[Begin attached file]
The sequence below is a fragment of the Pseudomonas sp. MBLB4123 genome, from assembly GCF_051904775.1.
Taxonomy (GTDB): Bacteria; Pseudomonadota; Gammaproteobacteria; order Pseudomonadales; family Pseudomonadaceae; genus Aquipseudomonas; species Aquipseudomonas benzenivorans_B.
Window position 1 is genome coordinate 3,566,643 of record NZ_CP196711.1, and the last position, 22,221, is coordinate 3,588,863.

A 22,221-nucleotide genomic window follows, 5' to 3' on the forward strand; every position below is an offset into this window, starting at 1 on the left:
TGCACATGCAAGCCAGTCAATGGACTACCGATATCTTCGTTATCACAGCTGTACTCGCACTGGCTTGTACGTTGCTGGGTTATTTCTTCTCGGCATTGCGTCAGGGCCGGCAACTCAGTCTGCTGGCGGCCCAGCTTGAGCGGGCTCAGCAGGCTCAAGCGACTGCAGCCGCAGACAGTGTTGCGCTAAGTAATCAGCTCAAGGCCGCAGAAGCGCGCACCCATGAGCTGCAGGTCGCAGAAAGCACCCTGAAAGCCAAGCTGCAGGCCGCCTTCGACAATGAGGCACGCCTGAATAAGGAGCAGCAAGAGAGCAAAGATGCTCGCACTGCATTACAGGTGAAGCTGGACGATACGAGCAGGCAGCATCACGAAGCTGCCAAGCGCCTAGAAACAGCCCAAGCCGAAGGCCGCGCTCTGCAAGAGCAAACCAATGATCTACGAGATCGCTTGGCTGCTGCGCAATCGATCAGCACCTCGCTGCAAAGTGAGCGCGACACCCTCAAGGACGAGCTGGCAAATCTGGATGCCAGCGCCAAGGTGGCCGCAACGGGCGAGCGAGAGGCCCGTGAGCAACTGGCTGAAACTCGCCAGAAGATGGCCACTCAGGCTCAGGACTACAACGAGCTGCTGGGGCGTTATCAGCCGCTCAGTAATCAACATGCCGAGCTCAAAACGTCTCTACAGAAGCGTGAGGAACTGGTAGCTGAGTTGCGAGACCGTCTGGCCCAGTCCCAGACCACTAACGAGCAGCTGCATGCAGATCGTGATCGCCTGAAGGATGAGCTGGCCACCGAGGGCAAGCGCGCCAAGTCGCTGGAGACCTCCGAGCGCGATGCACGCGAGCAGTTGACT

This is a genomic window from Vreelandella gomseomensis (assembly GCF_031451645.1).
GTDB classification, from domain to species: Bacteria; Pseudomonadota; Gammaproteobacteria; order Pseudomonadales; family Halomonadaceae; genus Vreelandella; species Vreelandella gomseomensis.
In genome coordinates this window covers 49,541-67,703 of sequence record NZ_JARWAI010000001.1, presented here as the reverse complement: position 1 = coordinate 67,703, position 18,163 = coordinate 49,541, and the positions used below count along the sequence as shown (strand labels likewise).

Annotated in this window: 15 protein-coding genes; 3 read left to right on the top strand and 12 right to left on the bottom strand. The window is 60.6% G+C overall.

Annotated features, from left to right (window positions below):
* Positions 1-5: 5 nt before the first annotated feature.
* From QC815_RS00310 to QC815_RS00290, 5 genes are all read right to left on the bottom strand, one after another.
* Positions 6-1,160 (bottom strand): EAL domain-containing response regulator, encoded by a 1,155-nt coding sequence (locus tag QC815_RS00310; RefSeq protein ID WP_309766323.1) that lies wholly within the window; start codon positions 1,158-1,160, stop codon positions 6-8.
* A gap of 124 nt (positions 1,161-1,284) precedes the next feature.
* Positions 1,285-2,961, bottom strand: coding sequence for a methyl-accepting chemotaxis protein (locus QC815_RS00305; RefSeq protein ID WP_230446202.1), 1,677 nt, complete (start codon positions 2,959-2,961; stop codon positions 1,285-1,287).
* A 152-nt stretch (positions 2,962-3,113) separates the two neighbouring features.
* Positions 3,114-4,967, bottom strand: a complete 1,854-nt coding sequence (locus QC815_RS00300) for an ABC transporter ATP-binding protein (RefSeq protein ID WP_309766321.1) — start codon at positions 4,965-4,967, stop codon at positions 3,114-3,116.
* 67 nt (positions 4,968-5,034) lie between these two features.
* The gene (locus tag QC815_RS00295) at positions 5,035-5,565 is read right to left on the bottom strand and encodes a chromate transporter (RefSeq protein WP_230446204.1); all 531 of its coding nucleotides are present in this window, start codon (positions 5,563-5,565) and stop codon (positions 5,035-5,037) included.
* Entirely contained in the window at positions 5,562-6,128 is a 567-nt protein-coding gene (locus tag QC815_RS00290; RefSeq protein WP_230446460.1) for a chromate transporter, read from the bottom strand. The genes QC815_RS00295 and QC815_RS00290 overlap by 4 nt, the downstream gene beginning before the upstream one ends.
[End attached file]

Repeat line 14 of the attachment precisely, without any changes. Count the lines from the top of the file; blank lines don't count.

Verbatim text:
* A gap of 124 nt (positions 1,161-1,284) precedes the next feature.